Korngold and Heifetz
Erich Wolfgang Korngold (1897–1957), a Viennese prodigy as pianist and composer, wrote one of last century’s immortal melodies in his 1920 opera Die Tote Stadt, the apogee of his career. In 1934 the director Max Reinhardt enticed him to America for the first time, to work on a film of A Midsummer Night’s Dream, and Korngold stayed to write more scores for Hollywood movies. Just before Hitler’s Anschluss of Austria, he was back in Vienna expecting to premiere another opera when he responded to an SOS from Warner Brothers, who needed a composer for The Adventures of Robin Hood. This time he stayed in America and by October 1942 he had ground out 14 film scores in eight years.
By 1946 he had had enough of this work and was trying to get back into ‘serious’ music. His final Warner Brothers movie was Deception, for which he wrote a cello concerto, played by Eleanor Aller of the Hollywood Quartet. His Violin Concerto, based on some of his early film themes and dedicated to Alma Mahler, should have been completed early in World War II for the Polish violinist Bronislaw Huberman, but Korngold procrastinated until prompted by Jascha Heifetz – who dangled a generous commission fee – to finish it.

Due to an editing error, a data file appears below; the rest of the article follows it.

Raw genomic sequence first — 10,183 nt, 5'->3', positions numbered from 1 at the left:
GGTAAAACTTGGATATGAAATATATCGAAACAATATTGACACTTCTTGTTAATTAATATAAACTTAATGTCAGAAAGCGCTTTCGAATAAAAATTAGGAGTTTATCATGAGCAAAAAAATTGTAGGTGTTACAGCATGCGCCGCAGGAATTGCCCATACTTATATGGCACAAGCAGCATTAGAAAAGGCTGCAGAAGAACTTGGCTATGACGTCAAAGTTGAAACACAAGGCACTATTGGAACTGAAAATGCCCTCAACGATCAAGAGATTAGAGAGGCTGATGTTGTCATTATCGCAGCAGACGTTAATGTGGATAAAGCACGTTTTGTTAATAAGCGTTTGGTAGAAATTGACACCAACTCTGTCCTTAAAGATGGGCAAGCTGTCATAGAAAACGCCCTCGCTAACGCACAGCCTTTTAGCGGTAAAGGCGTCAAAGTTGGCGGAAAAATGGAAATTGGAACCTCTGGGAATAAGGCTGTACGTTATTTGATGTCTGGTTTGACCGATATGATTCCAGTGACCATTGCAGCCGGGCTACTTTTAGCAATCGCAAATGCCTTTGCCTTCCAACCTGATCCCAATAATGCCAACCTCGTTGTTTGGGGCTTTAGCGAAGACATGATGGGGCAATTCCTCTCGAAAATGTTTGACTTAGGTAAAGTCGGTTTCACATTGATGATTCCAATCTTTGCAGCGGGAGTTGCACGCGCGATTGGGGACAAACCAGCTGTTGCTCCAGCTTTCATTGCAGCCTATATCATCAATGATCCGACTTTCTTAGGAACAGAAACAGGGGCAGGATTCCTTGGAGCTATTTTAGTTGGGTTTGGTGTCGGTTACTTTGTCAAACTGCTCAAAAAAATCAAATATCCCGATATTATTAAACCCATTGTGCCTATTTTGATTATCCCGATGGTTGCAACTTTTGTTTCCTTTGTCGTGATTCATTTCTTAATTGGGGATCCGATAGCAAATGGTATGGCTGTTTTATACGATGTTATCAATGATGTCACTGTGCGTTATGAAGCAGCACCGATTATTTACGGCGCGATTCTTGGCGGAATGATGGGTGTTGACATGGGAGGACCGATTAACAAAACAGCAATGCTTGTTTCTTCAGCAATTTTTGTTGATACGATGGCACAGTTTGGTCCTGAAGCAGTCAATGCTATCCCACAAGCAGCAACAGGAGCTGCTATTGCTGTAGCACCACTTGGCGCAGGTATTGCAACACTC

By the time the work was premiered in St Louis on February 15, 1947, with Heifetz as soloist and Vladimir Golschmann conducting, Huberman had only months to live and never performed the work. When Heifetz took the concerto to Carnegie Hall on March 27, Olin Downes of The New York Times was at his most patronizing: ‘This is a Hollywood concerto, with vibraphone effects and like devices; fully orchestrated in the Straussian manner; commonplace in its thoughts; liveliest in the final movement, which Mr Heifetz played in top virtuoso style. Other pages … are in more lyrical vein, but the melodies are ordinary and sentimental in character; the facility of the writing is matched by the mediocrity of the ideas.’
Although the concerto is not often heard in concert – it has never recovered from the acid comment of another American scribe, Irving Kolodin, that it was ‘more corn than gold’ – it has regularly been recorded. The violin solo at the start of the Moderato nobile is drawn from the score for Another Dawn (1937) and the second subject comes from Juarez (1939).
The Romanze is in ternary song form, the main theme – first heard on the clarinet – stemming from Anthony Adverse (1936).
Korngold composed the contrasting central section specially for the concerto. The dance theme at the start of the Allegro assai vivace is also new, while the second theme comes from The Prince and the Pauper (1937).